What you need to know about face masks as protection against coronavirus
Posted February 9, 2021 7:22 p.m. EST
CNN — Let's face it: Even as more people get vaccinated against Covid-19, everyone but small children will still need to wear a face mask for the foreseeable future.
Sure, everyone is tired of wearing them. But as studies have shown, and as Dr. Anthony Fauci has pointed out many times, masks are the single most effective way to protect yourself and others from getting infected with the coronavirus that causes Covid-19, the disease.
"Masks are a two-way street. Masks protect you and me" by preventing the spread of droplets and aerosol that may contain the virus, the US Centers for Disease Control and Prevention says in its mask guidance.
Just because vaccines are here doesn't mean Americans should let down their guard. In fact, Dr. Richard Besser, former acting CDC director, said that would be "incredibly risky."
"It is absolutely essential that we continue to do steps beyond vaccination to keep this under control," Besser said.
The more the virus has the opportunity to spread, the greater the risk that it will mutate and more variants will appear, as have the variants first identified in the United Kingdom, South Africa and Brazil.
"And if the vaccines aren't as effective against some of these variants, then we could see the gains that we're so excited about right now, we could see those reversed in a very short amount of time."
In the beginning of the pandemic, we were told not to wear a mask, and to reserve them for those who were sick or for health care workers. But that was before scientists understood how the virus was transmitted, and it was at a time when there was a shortage of masks among health care workers.
Now, some people are even recommending wearing two masks at once.
Here's what you should know about masks.
Here's where masks are required
President Joe Biden has called on everyone to wear a mask when out in public, and he has made it mandatory on federal property. Masks are required on public transportation and in airports and transit stations.
Most states and some local governments have some type of mask mandate in place, and most retailers require shoppers to wear them in their stores.
It's important to note that children younger than 2 should not wear a mask, according to the CDC.
Now, more than a year into the pandemic, Americans may soon get standards for masks so we will know which masks work best.
ASTM International, an international technical standards organization, and the National Personal Protective Technology Laboratory are working on standards on filter efficiency, sizing and fit, cleaning and recommended period of use or reuse.
What type of mask should you wear?
N95 masks are the gold standard of masks because they block 95% of large and small particles using an electrostatic filter.
If everyone would wear N95 masks for four weeks in risky settings, "it would stop the epidemic," Dr. Abraar Karan, an internal medicine physician at Brigham and Women's Hospital and Harvard Medical School, told CNN Chief Medical Correspondent Dr. Sanjay Gupta.
Beware of fake N95 masks -- they have flooded the market, and they may not meet safety standards. Look for the National Institute for Occupational Safety and Health's NIOSH stamp of approval.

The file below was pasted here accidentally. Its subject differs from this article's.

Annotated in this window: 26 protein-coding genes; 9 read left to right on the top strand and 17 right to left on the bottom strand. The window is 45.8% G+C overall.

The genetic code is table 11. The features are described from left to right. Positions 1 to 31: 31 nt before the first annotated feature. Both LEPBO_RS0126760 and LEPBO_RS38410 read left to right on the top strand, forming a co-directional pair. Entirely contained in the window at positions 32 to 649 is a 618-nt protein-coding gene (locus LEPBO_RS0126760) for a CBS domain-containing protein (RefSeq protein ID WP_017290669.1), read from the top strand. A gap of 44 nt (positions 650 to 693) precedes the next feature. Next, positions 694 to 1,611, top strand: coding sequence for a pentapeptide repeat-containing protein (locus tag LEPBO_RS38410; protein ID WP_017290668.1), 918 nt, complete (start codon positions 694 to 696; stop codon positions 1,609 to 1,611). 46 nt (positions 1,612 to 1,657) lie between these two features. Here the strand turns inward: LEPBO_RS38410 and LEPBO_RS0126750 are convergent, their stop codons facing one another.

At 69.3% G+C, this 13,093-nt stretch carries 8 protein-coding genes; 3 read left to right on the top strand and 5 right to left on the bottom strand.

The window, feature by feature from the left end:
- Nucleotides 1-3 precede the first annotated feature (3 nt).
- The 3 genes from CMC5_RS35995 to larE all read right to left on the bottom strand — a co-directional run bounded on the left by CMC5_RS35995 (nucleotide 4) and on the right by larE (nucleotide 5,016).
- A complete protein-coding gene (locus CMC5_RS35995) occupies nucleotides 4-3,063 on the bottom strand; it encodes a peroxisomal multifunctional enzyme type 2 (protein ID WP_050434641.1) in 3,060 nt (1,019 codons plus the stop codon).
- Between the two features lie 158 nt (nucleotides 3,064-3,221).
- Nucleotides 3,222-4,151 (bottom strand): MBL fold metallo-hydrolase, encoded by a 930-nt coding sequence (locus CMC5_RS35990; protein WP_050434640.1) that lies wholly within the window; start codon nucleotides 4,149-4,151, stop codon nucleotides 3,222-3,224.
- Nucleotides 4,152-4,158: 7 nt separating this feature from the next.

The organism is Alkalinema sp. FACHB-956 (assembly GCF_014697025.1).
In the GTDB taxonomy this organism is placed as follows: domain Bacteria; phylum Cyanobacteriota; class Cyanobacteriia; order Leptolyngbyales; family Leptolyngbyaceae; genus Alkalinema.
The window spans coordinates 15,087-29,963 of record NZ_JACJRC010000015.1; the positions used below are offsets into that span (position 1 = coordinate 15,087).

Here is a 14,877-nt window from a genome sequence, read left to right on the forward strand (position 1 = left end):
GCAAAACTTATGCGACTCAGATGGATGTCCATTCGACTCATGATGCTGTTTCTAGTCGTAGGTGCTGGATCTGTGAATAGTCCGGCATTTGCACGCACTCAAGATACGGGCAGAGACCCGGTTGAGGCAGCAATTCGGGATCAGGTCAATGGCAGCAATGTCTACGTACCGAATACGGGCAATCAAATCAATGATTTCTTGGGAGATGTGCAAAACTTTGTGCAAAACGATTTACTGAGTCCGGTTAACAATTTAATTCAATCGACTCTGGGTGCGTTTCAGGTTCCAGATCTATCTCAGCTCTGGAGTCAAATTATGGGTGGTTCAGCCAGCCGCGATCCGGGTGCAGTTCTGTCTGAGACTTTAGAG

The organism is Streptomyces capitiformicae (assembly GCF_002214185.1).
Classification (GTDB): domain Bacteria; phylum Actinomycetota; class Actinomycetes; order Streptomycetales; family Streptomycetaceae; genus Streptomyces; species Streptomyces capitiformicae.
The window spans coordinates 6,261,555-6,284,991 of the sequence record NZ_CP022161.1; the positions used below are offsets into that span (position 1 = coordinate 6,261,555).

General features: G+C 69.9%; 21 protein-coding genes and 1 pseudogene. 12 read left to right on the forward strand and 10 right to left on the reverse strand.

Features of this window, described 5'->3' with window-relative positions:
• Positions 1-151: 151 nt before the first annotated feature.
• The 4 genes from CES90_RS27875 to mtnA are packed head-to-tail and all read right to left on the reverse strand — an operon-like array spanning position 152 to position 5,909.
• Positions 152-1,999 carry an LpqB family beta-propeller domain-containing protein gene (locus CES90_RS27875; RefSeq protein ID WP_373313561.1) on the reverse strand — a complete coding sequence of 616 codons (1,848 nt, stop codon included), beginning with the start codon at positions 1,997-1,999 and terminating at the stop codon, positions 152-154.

Some health experts are calling for a nationwide rollout of N95 masks, but they are currently reserved for health care workers, partly because of a shortage of the masks.
KN95 masks also offer good protection, but they are not certified by the US National Institute for Occupational Safety and Health. A few manufacturers of KN95 masks have been given emergency use approval for them to be used in health care settings in the United States.
Surgical masks have three layers and generally offer more protection than cloth masks.
Cloth masks have the advantage of being washable and reusable. Be sure that the mask has at least two layers -- the more layers, the better.
"If you're wearing a cloth mask, it should be a multi-layered mask so that you have several layers of potential protection for a single mask," CDC Director Dr. Rochelle Walensky told CNN's Anderson Cooper and Sanjay Gupta.
Aside from their scarcity, N95 masks are "very hard to tolerate when you wear them for long periods of time," Walensky said.
"I worry that if we suggest or require that people wear an N95, they won't wear them all the time. They're very hard to breathe in, when you wear them properly," she said.
Should you wear two masks?
Fauci, director of the National Institute of Allergy and Infectious diseases, recently has been sporting two masks, one on top of the other. The CDC hasn't issued any guidance on doubling up, but Fauci said that's because it doesn't yet have scientific data backing up the effectiveness.
"Can we make a general recommendation that doesn't have scientific basis yet? No," he said during a White House briefing. "But when the science comes along and tells us that it is better or not, then you will see a recommendation being made by the CDC."
In the meantime, Fauci said, "there are many people who take the commonsense approach. If you're talking about a physical barrier, and as the CDC recommends, you want at least two layers within the mask as a physical barrier, and you feel maybe more of a physical barrier would be better."
The main thing to know is that wearing a mask, any mask, and keeping your distance from others will help the country out of this pandemic.
"The most important thing is that everybody should be wearing a mask," Fauci told Anderson and Gupta.